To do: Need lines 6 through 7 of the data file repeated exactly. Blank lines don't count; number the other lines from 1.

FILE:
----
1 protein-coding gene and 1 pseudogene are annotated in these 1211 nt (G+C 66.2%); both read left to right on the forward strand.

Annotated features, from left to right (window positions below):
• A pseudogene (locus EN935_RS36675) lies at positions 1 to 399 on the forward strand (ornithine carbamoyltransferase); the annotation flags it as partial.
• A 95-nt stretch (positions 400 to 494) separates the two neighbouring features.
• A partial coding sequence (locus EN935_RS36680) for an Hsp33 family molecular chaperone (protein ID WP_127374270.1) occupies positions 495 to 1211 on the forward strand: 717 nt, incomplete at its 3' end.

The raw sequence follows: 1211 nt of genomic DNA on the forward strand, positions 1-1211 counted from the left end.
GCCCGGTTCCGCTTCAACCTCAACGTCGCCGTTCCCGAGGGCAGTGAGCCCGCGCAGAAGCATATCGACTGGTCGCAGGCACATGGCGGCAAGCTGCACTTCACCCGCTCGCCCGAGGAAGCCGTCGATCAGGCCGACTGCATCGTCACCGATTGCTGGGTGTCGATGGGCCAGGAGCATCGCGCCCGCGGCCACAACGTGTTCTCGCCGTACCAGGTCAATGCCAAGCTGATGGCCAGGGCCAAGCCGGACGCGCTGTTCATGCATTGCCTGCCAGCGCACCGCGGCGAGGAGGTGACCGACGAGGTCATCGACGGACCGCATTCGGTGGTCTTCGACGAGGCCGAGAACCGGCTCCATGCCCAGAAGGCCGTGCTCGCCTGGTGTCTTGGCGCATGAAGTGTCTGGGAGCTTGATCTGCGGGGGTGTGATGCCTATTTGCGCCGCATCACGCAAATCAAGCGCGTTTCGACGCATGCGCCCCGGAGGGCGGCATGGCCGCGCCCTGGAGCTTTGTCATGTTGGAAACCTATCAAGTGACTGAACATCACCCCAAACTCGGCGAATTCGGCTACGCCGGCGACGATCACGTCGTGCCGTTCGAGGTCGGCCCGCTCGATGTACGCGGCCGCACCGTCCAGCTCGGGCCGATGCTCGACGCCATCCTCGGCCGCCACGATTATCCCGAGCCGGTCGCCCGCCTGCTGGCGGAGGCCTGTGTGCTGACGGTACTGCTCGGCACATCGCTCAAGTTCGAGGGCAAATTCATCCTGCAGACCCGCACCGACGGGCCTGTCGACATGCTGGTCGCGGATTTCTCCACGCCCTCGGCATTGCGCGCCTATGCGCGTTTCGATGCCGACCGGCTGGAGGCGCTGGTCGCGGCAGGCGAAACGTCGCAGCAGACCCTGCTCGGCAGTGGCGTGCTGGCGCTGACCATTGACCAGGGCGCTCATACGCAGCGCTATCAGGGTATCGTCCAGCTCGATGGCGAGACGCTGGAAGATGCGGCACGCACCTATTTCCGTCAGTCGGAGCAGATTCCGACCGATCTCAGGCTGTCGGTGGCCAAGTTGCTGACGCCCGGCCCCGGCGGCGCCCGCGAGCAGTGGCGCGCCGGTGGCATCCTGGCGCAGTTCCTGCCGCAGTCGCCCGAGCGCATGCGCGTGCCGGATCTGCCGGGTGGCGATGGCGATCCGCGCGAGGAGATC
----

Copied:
The raw sequence follows: 1211 nt of genomic DNA on the forward strand, positions 1-1211 counted from the left end.
GCCCGGTTCCGCTTCAACCTCAACGTCGCCGTTCCCGAGGGCAGTGAGCCCGCGCAGAAGCATATCGACTGGTCGCAGGCACATGGCGGCAAGCTGCACTTCACCCGCTCGCCCGAGGAAGCCGTCGATCAGGCCGACTGCATCGTCACCGATTGCTGGGTGTCGATGGGCCAGGAGCATCGCGCCCGCGGCCACAACGTGTTCTCGCCGTACCAGGTCAATGCCAAGCTGATGGCCAGGGCCAAGCCGGACGCGCTGTTCATGCATTGCCTGCCAGCGCACCGCGGCGAGGAGGTGACCGACGAGGTCATCGACGGACCGCATTCGGTGGTCTTCGACGAGGCCGAGAACCGGCTCCATGCCCAGAAGGCCGTGCTCGCCTGGTGTCTTGGCGCATGAAGTGTCTGGGAGCTTGATCTGCGGGGGTGTGATGCCTATTTGCGCCGCATCACGCAAATCAAGCGCGTTTCGACGCATGCGCCCCGGAGGGCGGCATGGCCGCGCCCTGGAGCTTTGTCATGTTGGAAACCTATCAAGTGACTGAACATCACCCCAAACTCGGCGAATTCGGCTACGCCGGCGACGATCACGTCGTGCCGTTCGAGGTCGGCCCGCTCGATGTACGCGGCCGCACCGTCCAGCTCGGGCCGATGCTCGACGCCATCCTCGGCCGCCACGATTATCCCGAGCCGGTCGCCCGCCTGCTGGCGGAGGCCTGTGTGCTGACGGTACTGCTCGGCACATCGCTCAAGTTCGAGGGCAAATTCATCCTGCAGACCCGCACCGACGGGCCTGTCGACATGCTGGTCGCGGATTTCTCCACGCCCTCGGCATTGCGCGCCTATGCGCGTTTCGATGCCGACCGGCTGGAGGCGCTGGTCGCGGCAGGCGAAACGTCGCAGCAGACCCTGCTCGGCAGTGGCGTGCTGGCGCTGACCATTGACCAGGGCGCTCATACGCAGCGCTATCAGGGTATCGTCCAGCTCGATGGCGAGACGCTGGAAGATGCGGCACGCACCTATTTCCGTCAGTCGGAGCAGATTCCGACCGATCTCAGGCTGTCGGTGGCCAAGTTGCTGACGCCCGGCCCCGGCGGCGCCCGCGAGCAGTGGCGCGCCGGTGGCATCCTGGCGCAGTTCCTGCCGCAGTCGCCCGAGCGCATGCGCGTGCCGGATCTGCCGGGTGGCGATGGCGATCCGCGCGAGGAGATC